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Saturday thoughts: We could get used to this

October 25, 2009

Maybe the best part about Lowell’s play this weekend was that, even when things looked their bleakest, that was never very bleak at all.

After one good period and one bad period gave way to an excellent and commanding performance in the third on Friday, Lowell played what were more or less three good-to-excellent periods to walk away with a win, two league points and some reassurance that yeah, it might just be that easy after all.

The first period was a 20-minute feeling-out process in which both teams circled eachother like wary prizefighters, though Lowell’s probing jabs were more impressive. There were several times when a Lowell forward sent a pass out through the crease from behind the goal line or across the goalmouth to a player camped on the back door, only to have the intended receiver fan on the shot attempt. That’s not only indicative that Lowell was capable of putting up far more than the two goals it needed to win the game, but also that at this point they’re a bit too crafty even for themselves. It’s the kind of thing at which the team will get better as the season goes on, and result in the ‘Hawks pumping in more and more goals. But for all the effort, the teams were still locked in a goalless draw and, perhaps because of all the missed connections, that was a just scoreline through 20 minutes.

But in the second, Lowell did what it did in the third on Friday: simply steamrolled its opponents through the force of its will. Riley Wetmore scored the first goal of his college career just under five minutes in, redirecting a Ryan Blair point shot past Chris Rawlings (who, by the way, isn’t very impressive yet). And then, not satisfied with a mere one-goal lead, Lowell continued to pour on the pressure and it was just such pressure that led the Huskies to take a pair of penalties 12 seconds apart late in the period and sign their own death warrant.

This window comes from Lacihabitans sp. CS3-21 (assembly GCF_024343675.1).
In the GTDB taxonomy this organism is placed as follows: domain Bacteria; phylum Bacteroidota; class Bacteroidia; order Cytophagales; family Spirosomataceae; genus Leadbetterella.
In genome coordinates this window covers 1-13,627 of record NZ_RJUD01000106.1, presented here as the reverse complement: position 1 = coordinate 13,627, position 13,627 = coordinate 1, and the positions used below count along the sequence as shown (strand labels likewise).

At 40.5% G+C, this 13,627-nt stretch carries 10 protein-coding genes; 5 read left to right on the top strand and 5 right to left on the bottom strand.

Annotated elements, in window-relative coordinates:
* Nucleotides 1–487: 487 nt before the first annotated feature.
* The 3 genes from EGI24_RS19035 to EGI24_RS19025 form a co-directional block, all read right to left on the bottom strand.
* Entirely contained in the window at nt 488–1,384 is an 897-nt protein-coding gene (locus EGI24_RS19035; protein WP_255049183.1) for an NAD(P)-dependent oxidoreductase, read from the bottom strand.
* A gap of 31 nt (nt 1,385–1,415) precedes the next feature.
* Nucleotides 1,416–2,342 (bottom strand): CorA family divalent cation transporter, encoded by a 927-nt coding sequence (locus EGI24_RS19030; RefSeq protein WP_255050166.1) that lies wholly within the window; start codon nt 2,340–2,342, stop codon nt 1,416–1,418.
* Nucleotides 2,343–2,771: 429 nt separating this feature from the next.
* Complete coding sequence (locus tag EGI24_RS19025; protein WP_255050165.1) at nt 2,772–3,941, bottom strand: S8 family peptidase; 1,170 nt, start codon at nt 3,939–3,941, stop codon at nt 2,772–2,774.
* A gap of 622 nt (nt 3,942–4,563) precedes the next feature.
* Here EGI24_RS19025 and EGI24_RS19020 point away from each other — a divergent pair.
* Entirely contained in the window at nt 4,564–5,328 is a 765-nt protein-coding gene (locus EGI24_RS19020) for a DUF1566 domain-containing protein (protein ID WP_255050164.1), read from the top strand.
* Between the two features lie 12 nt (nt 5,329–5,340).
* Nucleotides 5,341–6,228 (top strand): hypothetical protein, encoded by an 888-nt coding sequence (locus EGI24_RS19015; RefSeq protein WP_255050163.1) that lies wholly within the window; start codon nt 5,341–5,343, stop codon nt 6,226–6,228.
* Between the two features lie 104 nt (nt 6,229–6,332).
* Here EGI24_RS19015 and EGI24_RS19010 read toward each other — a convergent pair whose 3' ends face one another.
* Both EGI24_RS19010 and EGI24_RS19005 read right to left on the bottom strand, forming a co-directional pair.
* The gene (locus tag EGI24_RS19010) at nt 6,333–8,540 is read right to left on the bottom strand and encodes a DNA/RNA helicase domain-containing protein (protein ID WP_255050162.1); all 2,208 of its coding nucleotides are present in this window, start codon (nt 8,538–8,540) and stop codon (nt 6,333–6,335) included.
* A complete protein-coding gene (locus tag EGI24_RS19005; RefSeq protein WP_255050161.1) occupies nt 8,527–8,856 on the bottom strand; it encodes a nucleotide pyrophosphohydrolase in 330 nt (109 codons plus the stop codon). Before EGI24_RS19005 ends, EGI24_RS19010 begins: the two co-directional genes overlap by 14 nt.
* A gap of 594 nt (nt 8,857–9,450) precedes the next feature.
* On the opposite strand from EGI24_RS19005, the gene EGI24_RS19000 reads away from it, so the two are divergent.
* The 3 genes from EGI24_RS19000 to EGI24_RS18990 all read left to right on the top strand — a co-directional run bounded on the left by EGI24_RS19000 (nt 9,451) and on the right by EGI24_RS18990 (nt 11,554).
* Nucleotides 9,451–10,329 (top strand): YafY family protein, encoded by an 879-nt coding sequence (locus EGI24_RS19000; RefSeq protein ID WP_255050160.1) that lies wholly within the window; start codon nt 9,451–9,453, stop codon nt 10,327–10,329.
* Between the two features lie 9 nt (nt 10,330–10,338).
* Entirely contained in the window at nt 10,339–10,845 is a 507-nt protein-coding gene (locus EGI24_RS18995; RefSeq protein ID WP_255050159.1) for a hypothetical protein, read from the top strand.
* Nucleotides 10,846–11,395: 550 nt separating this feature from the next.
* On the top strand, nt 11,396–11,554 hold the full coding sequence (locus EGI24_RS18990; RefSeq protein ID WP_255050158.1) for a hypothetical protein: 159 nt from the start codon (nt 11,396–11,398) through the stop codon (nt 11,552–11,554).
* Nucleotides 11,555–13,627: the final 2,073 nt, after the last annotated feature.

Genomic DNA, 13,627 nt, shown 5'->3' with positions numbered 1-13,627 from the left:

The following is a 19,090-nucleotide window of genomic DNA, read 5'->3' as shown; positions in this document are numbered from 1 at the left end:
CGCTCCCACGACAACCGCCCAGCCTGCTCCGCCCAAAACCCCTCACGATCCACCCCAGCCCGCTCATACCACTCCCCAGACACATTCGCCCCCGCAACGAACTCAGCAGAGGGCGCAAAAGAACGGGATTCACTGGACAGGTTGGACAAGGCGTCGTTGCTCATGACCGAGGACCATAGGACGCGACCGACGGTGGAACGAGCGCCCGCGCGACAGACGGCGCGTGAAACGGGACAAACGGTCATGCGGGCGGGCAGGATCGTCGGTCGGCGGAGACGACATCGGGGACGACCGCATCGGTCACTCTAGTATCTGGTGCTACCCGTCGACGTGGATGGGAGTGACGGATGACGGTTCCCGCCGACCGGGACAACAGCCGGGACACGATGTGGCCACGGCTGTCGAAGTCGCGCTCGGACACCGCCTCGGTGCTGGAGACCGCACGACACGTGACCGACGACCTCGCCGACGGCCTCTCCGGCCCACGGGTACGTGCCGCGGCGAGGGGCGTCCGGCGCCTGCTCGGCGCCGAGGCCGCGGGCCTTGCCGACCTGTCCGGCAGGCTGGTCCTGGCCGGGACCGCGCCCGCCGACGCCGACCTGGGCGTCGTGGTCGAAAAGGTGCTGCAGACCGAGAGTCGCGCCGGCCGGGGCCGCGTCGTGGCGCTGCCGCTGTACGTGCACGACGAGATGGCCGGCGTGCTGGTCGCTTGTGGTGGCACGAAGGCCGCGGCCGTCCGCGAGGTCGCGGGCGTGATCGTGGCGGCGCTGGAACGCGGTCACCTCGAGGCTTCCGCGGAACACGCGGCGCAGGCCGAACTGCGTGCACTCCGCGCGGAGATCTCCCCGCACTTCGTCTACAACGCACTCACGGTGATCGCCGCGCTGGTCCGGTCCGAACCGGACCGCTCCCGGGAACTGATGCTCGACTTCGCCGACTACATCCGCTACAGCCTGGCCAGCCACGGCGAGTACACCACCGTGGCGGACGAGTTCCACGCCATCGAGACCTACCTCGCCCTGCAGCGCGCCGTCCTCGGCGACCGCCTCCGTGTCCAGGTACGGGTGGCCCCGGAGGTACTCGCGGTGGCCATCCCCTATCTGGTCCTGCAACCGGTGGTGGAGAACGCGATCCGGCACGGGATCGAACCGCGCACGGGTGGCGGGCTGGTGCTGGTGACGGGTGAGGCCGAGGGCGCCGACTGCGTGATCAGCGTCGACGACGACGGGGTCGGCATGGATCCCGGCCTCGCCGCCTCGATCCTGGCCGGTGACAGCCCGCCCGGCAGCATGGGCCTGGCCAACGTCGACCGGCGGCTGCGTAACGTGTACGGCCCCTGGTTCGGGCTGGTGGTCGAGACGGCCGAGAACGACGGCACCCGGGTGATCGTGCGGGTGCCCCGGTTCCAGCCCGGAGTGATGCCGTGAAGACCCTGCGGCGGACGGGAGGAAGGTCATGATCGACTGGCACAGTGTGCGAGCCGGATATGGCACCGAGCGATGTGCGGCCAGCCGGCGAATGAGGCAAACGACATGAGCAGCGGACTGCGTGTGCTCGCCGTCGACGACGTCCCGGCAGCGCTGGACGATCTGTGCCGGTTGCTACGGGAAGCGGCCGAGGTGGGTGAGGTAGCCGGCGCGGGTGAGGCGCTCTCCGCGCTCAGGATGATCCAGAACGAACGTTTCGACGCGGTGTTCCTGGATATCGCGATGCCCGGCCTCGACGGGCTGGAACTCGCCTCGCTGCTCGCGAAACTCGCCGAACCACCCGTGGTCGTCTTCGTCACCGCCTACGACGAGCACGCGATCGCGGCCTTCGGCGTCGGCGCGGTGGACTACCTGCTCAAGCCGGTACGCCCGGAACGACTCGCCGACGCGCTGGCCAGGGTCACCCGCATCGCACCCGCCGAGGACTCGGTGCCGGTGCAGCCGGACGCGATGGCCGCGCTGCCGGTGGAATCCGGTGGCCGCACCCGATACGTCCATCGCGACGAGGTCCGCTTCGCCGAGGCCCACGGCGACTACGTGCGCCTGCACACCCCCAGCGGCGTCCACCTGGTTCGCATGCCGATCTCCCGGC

At this point, Lowell’s power play was something like 4 for 18 for the season, and with a good number of those incredibly abbreviated (indeed, the first period of this game gave the ‘Hawks three power plays — the first two of which ended prematurely because they insisted on committing fouls of their own almost immediately — for a grand total of 3:08). It was all very exciting. But you’ll notice that scoring on 4 of 18 is also about 22.2 percent, and that, especially considering that the total time of those power plays is well under the 36 normal minutes it would take to play them out fully. So, one supposes, the plan against Lowell should be to not give them 5-on-3 chances as Northeastern did here. Because plays like Chris Auger-to-Nick Schaus-to-David Vallorani tic-tac-toe ping-pong goal are going to happen a lot, and it’s always going to be two-man-advantage finishing that’s worthy of Webster’s. Rawlings never stood a chance.

That was how it went through two and really, there isn’t much to say about the third period except that the result was never in doubt and Lowell made it tougher for itself than necessary. Three straight penalties by the team’s three best defensive defensemen — Schaus, Jeremy Dehner and Barry Goers — gave the Huskies 4:50 of consecutive power play time. We don’t care how good your team is relative to your opponent, you simply cannot play a man down for close to five minutes and expect to kill it all, especially when a not-insignificant percentage of that time is spent at 5-on-3. But the Huskies, not being nearly as good as the River Hawks in any facet of the game, made a pig’s ear out of most of their opportunities and only scored at the tail end of the power plays because Carter Hutton, from our vantage point, was simply gassed. It’s difficult to begrudge Tyler McNeely his goal because, frankly, it mattered not at all given the course of coming events.

You might have gone so far as to say Northeastern was mounting a modest comeback attempt (you’d be wrong, of course, but you might have done so), but Randy Guzior pretty much tanked that plan by drilling a River Hawk — Maury Edwards maybe? — into the boards from behind at 17:05 for a five-minute major and an early trip to the showers (plus a spot On the Radar, taking a spot from Quinnipiac goalie Bud Fisher), giving the ‘Hawks a power play for the game’s remaining 2:55. Northeastern never threatened again, and Lowell added an empty-netter from Paul Worthington and was denied what looked like another goal with about a second or two left because while the puck’s potentially crossing the goal line could have been reviewed, it really didn’t matter at all.

In the end, it was pretty much just a good result for a strong effort against a considerably weaker opponent. You can expect a bunch more of those as the season progresses, we’re sure.

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One Comment leave one →
  1. Steve DeSimone permalink
    October 25, 2009 11:56 pm

    Great review of the game. Obviously always good when UML sweeps a weekend. I too expect the missed opportunities to become goals as the season progresses. Looking forward to next weekend.

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